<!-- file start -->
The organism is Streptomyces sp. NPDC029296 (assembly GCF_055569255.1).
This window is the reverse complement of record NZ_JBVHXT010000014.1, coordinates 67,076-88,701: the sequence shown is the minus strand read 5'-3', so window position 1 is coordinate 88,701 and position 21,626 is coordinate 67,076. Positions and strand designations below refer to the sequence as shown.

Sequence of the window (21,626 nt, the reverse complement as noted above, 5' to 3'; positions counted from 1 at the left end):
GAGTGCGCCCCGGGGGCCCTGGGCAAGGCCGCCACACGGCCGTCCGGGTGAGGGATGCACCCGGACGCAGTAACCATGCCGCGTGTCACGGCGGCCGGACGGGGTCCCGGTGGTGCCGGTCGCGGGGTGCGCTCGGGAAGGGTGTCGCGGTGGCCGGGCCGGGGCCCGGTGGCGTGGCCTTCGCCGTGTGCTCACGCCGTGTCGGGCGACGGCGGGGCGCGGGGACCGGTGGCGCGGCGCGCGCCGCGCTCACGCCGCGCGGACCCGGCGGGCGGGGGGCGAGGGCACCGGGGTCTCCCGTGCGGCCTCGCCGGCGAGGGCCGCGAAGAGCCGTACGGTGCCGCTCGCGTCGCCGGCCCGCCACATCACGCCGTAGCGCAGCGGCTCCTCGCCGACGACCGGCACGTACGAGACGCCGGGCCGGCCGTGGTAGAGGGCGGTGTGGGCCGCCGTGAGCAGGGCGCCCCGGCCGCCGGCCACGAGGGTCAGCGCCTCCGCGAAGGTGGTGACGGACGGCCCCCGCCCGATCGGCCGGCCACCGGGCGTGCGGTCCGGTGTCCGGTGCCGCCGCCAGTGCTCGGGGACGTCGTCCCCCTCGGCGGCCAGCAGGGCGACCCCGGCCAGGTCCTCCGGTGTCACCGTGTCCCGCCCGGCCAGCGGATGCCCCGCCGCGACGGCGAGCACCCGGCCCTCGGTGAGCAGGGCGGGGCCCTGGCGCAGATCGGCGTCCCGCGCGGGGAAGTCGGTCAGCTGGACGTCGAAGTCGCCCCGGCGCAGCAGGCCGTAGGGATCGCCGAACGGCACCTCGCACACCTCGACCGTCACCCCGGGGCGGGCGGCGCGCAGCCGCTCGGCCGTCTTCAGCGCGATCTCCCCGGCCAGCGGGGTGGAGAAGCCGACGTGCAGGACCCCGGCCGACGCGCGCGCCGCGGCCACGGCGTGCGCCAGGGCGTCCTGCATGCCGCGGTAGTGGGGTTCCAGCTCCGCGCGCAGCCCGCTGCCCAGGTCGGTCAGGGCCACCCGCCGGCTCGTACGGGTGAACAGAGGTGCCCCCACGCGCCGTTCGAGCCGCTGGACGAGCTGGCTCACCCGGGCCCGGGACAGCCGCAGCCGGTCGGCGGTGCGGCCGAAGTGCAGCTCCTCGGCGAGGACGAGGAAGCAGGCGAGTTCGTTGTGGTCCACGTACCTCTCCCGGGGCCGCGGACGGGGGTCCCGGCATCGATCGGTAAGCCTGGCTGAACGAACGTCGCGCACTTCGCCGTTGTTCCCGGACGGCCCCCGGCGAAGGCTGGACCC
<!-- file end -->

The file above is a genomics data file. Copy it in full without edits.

The organism is Streptomyces sp. NPDC029296 (assembly GCF_055569255.1).
This window is the reverse complement of record NZ_JBVHXT010000014.1, coordinates 67,076-88,701: the sequence shown is the minus strand read 5'-3', so window position 1 is coordinate 88,701 and position 21,626 is coordinate 67,076. Positions and strand designations below refer to the sequence as shown.

Sequence of the window (21,626 nt, the reverse complement as noted above, 5' to 3'; positions counted from 1 at the left end):
GAGTGCGCCCCGGGGGCCCTGGGCAAGGCCGCCACACGGCCGTCCGGGTGAGGGATGCACCCGGACGCAGTAACCATGCCGCGTGTCACGGCGGCCGGACGGGGTCCCGGTGGTGCCGGTCGCGGGGTGCGCTCGGGAAGGGTGTCGCGGTGGCCGGGCCGGGGCCCGGTGGCGTGGCCTTCGCCGTGTGCTCACGCCGTGTCGGGCGACGGCGGGGCGCGGGGACCGGTGGCGCGGCGCGCGCCGCGCTCACGCCGCGCGGACCCGGCGGGCGGGGGGCGAGGGCACCGGGGTCTCCCGTGCGGCCTCGCCGGCGAGGGCCGCGAAGAGCCGTACGGTGCCGCTCGCGTCGCCGGCCCGCCACATCACGCCGTAGCGCAGCGGCTCCTCGCCGACGACCGGCACGTACGAGACGCCGGGCCGGCCGTGGTAGAGGGCGGTGTGGGCCGCCGTGAGCAGGGCGCCCCGGCCGCCGGCCACGAGGGTCAGCGCCTCCGCGAAGGTGGTGACGGACGGCCCCCGCCCGATCGGCCGGCCACCGGGCGTGCGGTCCGGTGTCCGGTGCCGCCGCCAGTGCTCGGGGACGTCGTCCCCCTCGGCGGCCAGCAGGGCGACCCCGGCCAGGTCCTCCGGTGTCACCGTGTCCCGCCCGGCCAGCGGATGCCCCGCCGCGACGGCGAGCACCCGGCCCTCGGTGAGCAGGGCGGGGCCCTGGCGCAGATCGGCGTCCCGCGCGGGGAAGTCGGTCAGCTGGACGTCGAAGTCGCCCCGGCGCAGCAGGCCGTAGGGATCGCCGAACGGCACCTCGCACACCTCGACCGTCACCCCGGGGCGGGCGGCGCGCAGCCGCTCGGCCGTCTTCAGCGCGATCTCCCCGGCCAGCGGGGTGGAGAAGCCGACGTGCAGGACCCCGGCCGACGCGCGCGCCGCGGCCACGGCGTGCGCCAGGGCGTCCTGCATGCCGCGGTAGTGGGGTTCCAGCTCCGCGCGCAGCCCGCTGCCCAGGTCGGTCAGGGCCACCCGCCGGCTCGTACGGGTGAACAGAGGTGCCCCCACGCGCCGTTCGAGCCGCTGGACGAGCTGGCTCACCCGGGCCCGGGACAGCCGCAGCCGGTCGGCGGTGCGGCCGAAGTGCAGCTCCTCGGCGAGGACGAGGAAGCAGGCGAGTTCGTTGTGGTCCACGTACCTCTCCCGGGGCCGCGGACGGGGGTCCCGGCATCGATCGGTAAGCCTGGCTGAACGAACGTCGCGCACTTCGCCGTTGTTCCCGGACGGCCCCCGGCGAAGGCTGGACCC